P-D5 Synthesis and characterization of core-–shell silica cobalt ferrite nanoparticles as a first step towards developing ultrasensitive MRI probes for long-acting antiretroviral drug biodistribution testing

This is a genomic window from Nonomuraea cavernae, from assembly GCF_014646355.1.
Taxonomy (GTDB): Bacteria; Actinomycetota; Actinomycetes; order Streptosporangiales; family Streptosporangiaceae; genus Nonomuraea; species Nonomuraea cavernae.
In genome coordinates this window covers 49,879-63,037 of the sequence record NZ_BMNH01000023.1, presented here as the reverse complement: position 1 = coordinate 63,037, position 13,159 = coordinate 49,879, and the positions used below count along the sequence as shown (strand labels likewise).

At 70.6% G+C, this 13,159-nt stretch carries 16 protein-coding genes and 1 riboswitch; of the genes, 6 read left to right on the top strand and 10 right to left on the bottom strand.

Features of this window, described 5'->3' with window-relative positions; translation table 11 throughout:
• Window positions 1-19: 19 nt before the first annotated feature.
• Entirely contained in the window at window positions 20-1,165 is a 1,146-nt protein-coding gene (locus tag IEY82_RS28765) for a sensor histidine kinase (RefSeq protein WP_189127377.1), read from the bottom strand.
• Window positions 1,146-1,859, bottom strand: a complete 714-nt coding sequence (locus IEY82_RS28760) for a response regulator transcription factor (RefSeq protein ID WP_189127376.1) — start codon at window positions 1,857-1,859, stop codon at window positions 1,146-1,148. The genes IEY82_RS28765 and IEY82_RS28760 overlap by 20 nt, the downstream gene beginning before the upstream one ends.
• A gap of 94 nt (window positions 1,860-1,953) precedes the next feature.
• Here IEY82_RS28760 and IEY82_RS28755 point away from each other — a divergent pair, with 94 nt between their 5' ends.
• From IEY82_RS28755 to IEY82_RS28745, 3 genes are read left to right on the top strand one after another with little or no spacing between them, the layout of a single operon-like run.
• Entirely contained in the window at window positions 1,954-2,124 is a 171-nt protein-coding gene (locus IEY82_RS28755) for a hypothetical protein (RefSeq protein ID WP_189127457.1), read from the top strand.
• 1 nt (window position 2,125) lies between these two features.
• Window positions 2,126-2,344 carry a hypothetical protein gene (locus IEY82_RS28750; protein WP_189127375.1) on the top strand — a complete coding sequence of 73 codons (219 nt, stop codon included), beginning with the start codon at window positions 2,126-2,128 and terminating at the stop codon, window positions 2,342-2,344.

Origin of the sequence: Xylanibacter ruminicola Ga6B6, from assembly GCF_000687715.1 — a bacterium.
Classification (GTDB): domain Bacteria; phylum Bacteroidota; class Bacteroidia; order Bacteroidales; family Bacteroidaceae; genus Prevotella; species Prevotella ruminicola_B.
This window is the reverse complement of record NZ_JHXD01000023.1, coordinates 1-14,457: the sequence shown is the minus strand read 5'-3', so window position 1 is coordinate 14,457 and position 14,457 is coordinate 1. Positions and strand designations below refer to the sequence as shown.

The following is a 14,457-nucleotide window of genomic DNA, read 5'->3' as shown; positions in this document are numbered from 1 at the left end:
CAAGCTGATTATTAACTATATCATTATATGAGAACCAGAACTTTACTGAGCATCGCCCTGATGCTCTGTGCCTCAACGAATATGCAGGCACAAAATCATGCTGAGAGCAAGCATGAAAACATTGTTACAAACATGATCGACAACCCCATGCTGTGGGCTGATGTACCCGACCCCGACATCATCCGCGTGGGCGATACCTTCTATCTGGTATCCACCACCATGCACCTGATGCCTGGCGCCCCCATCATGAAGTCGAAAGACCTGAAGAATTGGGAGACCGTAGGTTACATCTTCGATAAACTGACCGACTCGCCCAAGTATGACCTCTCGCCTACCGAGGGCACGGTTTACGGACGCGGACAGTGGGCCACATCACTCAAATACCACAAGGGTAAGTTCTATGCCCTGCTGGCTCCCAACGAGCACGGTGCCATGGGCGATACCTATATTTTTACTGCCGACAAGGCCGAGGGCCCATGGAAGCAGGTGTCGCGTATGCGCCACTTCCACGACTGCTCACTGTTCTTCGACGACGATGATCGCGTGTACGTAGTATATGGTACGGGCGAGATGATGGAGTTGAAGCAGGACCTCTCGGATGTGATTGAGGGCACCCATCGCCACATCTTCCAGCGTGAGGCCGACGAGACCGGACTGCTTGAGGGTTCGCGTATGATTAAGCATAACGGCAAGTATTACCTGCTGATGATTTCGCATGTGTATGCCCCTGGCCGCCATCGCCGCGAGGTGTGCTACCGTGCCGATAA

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Cobalt ferrite (CF) nanoparticles were developed as magnetic resonance (MR) imaging contrast agents. However, its size, shape and chemical features also make the particles applicable for screening biodistribution of drug carriers. In developing long-acting nanoformulated antiretroviral drugs (ARVs), CF provides unique translational prospects. Thus, we investigated whether europium (Eu) doped CF nanoparticles (CFEu) could be useful in screening of nanoparticle ARVs. CFEus were synthesized by a modified solvothermal technique and functionalized with core-shell-Pluronic®F-127 (Si-CFEu). The synthesized superparamagnetic, monodispersed CFEus were highly crystalline with an inverse-spinel structure. The particle size was 7.2 nm and 140 nm for CFEu and Si-CFEu, respectively. Folic acid (FA) decoration onto the surface of the Si-CFEu facilitated mononuclear phagocyte (MP) targeting. Uptake and retention of FA-Si-CFEu nanoparticles by MP were demonstrated. The presence of intracellular particles was made by prussian blue and confocal microscopy confirming the ultrahigh transverse relaxivity (r2 = 7917.9 s/mL/μg) measurements. To simulate immune activation of HIV-1- infected person, rats were treated with 2 mg/kg lipopolysaccharide (LPS). MRI scans demonstrated increase in T2 and decrease in signal in the reticuloendothelial system of the LPS treated rats 24 hours post-injection of Si-CFEu and FA-Si-CFEu. FA-Si-CFEu particles provided significantly higher tissue iron concentration compared to Si-CFEu signifying targeting abilities. These data bring us one step closer towards using decorated Si- CFEu particles to assess biodistribution of nanoformulated ARVs.

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